• Open wounds
  • Infected wounds
  • Wounds
  • Burns
  • Bedsores
  • Venous ulcers
  • Skin grafts
  • Open abdomen
  • Intestinal fistulas
  • Infections of prostheses for hernias
  • Perineal perianal abscesses
  • Foot gangrene
  • Fourier’s gangrene
  • Open osteomyelitis
  • Limb abscesses
  • Necrotizing fasciitis
  • Prevention of wound infections


Drastic reduction in the cost of the equipment

The MINI-VACUUM MV01 device has the purpose of drastically reducing costs of the equipment, using a construction technique using the centralized vacuum system. The device in question consists in a system of solenoid valves controlled by a microprocessor which are capable of regulating the vacuum level, starting from the high vacuum of the centralized system, up to the levels required by this type of therapy and maintaining them unchanged over time, within a modest predefined and acceptable interval. With this system, costs are considerably reduced since the electric vacuum pump and all its control and operating accessories are not required. Wound dressing, polyurethane sponges, adhesive films for air tightness, connecting pipes and secretion collector remain substantially identical to the devices used so far.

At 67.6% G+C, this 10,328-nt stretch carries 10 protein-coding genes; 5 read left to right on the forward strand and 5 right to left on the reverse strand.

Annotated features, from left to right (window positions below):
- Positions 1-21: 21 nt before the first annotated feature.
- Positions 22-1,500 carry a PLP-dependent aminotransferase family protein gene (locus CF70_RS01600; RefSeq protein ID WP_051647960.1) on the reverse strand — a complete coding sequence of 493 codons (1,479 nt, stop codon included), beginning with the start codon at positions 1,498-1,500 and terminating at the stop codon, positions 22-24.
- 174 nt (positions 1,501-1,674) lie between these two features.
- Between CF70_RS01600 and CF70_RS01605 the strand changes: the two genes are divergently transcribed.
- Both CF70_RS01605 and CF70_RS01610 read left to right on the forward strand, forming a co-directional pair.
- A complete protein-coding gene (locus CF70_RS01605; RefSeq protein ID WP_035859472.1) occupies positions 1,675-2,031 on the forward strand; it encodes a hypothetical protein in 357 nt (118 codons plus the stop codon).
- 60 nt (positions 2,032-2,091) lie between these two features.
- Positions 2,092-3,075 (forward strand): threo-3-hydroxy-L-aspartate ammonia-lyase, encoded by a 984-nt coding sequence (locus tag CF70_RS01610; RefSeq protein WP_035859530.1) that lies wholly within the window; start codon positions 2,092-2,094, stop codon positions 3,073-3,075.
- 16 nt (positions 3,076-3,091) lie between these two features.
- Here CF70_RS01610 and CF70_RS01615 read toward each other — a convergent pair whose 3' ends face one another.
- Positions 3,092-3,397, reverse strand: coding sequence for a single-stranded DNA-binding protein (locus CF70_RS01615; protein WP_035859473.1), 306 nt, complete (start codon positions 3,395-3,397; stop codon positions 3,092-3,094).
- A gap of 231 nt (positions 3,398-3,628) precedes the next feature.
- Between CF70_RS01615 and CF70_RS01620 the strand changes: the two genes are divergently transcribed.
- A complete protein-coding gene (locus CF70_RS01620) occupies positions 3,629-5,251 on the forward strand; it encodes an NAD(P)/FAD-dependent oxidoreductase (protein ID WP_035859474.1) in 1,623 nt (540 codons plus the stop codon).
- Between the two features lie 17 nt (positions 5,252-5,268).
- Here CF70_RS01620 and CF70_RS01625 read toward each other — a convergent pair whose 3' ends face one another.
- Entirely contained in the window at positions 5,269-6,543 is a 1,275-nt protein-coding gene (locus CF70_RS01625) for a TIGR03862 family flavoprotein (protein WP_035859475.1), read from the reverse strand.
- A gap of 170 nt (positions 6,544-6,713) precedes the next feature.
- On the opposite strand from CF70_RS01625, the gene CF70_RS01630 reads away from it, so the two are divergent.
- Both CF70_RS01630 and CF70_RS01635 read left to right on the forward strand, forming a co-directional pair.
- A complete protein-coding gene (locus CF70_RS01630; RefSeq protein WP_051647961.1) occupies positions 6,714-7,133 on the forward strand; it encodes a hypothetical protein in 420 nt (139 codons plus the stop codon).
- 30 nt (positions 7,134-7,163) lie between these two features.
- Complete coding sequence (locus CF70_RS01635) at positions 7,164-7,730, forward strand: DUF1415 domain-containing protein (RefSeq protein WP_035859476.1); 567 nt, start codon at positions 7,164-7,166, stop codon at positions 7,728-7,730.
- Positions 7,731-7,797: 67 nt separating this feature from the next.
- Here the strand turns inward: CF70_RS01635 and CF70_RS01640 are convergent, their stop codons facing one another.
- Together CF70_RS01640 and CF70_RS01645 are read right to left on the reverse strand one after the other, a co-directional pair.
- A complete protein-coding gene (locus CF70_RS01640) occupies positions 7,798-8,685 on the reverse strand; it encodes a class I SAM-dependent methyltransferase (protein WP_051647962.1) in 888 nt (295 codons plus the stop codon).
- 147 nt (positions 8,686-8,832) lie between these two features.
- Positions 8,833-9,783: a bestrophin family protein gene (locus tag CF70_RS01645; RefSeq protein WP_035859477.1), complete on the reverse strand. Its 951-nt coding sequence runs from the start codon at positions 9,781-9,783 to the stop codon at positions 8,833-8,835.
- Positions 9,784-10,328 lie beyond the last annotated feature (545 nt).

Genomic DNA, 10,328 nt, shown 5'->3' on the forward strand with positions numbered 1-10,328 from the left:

MINI-VACUUM MV01 device is characterized by simplicity and economy. It exploits in an original way   the presence of the vacuum systems located in hospital rooms. Usually these sockets are used to connect a pressure reducer (vacuum) through which to aspirate the patient’s secretions or keep the reservoirs of the thoracic aspiration in depression when necessary, less frequently than the gastric nose tube. Overall, the use of the vacuum is infrequent, much less frequent, for example, of the use of the oxygen supply which represents the other centralized system present in each bed head. The device maintains all basic characteristics, but performs the vacuum reduction and its control electronically by controlling the solenoid valves. This system uses mini valves, made of anti-corrosion plastic material and therefore resistant to humidity present in the intake; they were carried out taking into account the need for many operating cycles per minute without reducing performance; with very low noise characteristics so that they can be applied to an object that is located near the patient. Furthermore, the vacuum level is regulated by frequency modulation of the opening, closing of the valves rather than by using the degree of opening. This mechanics is enslaved to a control logic elaborated and located in a microprocessor which performs numerous functions. First of all, it manages a small screen downstream of the user interface, where the desired pressure can be set with an accuracy of 10%, the switching on and off of the equipment, as well as the management of safety alarms. The latter consist of a control of the level of depression in the centralized line (ie upstream of the equipment) and in the downstream line towards the patient. The most interesting feature of this system is the stability it guarantees at the working pressure established by the user, unlike the usual reducers in use where the depression is subject to a drift depending on numerous factors including the flow of the sucked air factors that are not in the user’s practical control possibilities. Otherwise, this system maintains the desired level of depression in a wide range of air flow. Finally, the manufacturing methods of the device have privileged the possibility of connecting it directly to the vacuum outlet with maximum simplicity, the same as the current vacuum reducers. In order to allow the simultaneous use of the vacuum system, there is a lateral outlet from the device to which to apply a possible tube for the suction of the secretions. In addition to the application to the NPWT, the MINI-VACUUM SMD01 can represent an interesting innovation for the application to the thoracic drainage for pneumothorax. In fact, the current system provides a plastic container containing a “water valve” to guarantee those low vacuum levels – around 20 cm of water, corresponding to 15 mm of mercury – that are applied to the pleural cavity through thoracic drainage . The current system – which provides for the vacuum of the centralized system moderated by the vacuum regulator to be exercised in the container with the water valve – is largely inaccurate precisely because of the lack of stability of the regulated pressure. The result is that of an excessive gurgling of the gas bubbles in the container, with noise, evaporation of the water and a large imprecision of the desired depression in the container precisely because the large (and excessive) passage of gas in it does not allow the air to gurgle to stabilize the pressure level which tends to be excessive (excess depression).